The energy and industry committee today adopted a report setting out its position on renewable energy policy up to and beyond 2020. The report adopted by the committee was significantly improved from original drafts, notably underlining the importance of renewable energy and the need to preserve successful national support schemes, but the Greens voted against in the final vote due to the failure to clearly commit to an ambitious binding EU 2030 target for renewable energy. After the vote, Green energy spokesperson Claude Turmes MEP said:
"While today's vote sends a mixed message on EU renewable energy policy, the outcome is certainly far better than original drafts of the report.
"Importantly, MEPs on the energy committee underlined the need to preserve national support schemes, like feed-in tariffs, which have proved successful in promoting the uptake of renewable energy. In the context of the forthcoming communication from the European Commission, this support is important and we hope it will be taken account of by the Commission and replicated by plenary. MEPs also recognised the importance of renewables to the economy and job creation.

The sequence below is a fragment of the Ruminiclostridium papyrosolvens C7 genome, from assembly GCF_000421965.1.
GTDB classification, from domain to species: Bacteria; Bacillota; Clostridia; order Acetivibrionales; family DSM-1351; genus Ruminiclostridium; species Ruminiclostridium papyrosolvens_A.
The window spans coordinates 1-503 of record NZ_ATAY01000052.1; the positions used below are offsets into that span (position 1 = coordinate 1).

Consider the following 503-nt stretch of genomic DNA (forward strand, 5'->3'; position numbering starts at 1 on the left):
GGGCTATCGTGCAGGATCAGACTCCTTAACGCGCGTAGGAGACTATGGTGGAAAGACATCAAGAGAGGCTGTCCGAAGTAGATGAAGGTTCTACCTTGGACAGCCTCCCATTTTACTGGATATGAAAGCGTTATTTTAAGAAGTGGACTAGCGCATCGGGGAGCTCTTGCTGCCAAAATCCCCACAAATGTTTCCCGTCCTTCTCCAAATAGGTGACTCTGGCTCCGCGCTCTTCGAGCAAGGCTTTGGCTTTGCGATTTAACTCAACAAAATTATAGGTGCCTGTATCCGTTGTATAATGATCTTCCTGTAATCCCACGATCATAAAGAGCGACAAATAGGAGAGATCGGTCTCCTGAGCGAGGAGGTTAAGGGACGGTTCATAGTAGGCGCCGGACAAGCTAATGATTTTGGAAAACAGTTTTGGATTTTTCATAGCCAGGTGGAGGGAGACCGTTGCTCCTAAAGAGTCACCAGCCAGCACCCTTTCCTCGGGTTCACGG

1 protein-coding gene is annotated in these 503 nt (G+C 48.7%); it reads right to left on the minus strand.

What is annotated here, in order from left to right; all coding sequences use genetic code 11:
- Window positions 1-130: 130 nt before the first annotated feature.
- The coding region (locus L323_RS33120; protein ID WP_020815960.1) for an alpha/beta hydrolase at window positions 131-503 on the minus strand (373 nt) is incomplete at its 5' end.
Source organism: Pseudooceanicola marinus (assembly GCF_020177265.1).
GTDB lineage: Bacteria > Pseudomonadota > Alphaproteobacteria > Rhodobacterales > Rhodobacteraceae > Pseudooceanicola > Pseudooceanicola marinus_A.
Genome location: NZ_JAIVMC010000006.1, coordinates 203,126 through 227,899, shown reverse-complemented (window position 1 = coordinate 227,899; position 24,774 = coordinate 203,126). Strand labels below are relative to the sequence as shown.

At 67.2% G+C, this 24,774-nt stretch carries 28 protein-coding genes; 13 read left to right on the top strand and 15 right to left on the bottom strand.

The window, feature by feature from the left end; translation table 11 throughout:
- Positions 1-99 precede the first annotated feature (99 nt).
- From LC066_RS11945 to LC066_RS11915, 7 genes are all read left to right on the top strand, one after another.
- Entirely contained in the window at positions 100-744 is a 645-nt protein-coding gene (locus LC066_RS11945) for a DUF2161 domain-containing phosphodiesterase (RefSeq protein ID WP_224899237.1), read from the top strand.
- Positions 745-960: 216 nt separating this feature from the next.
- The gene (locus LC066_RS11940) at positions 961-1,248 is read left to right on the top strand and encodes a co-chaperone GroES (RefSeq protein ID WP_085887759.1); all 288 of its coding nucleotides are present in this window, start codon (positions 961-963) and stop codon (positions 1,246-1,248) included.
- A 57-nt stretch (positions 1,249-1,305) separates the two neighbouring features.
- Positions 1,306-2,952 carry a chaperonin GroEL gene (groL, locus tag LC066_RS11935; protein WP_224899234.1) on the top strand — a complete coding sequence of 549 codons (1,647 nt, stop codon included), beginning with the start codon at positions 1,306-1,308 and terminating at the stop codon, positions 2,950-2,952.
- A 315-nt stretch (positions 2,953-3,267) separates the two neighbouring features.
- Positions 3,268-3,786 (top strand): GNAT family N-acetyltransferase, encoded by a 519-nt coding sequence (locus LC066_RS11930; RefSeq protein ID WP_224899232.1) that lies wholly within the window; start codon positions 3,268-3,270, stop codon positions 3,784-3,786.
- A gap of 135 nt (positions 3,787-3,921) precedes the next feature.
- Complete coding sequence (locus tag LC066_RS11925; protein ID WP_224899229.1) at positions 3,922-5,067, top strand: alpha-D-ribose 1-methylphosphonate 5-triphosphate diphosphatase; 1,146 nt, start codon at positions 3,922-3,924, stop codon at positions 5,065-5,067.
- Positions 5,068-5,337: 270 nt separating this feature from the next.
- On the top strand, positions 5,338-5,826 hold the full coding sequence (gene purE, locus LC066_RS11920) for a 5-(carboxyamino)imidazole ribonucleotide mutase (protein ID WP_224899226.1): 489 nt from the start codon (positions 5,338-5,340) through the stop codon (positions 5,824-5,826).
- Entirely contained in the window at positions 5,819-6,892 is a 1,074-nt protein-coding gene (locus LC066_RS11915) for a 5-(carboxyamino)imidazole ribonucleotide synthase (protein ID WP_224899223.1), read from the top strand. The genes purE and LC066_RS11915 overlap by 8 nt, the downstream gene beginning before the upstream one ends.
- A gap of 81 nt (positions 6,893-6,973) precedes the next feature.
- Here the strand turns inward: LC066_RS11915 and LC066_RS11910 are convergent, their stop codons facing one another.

"Unfortunately, the committee delivered a mixed message on 2030 renewable energy targets. While the report adopted today called on the Commission to consider proposing a binding EU 2030 renewables target, it fell short of adopting a clear call. Building on the success of the EU's 2020 renewable energy target, the Greens believe the EU should adopt an ambitious and binding 2030 target for renewable energy aiming at a 45% share. This, combined with the right policies on the internal energy market, well-designed individual support schemes and the necessary infrastructure, will ensure we can move towards 100% renewable energy by 2050. We hope this will be corrected by the plenary vote in April."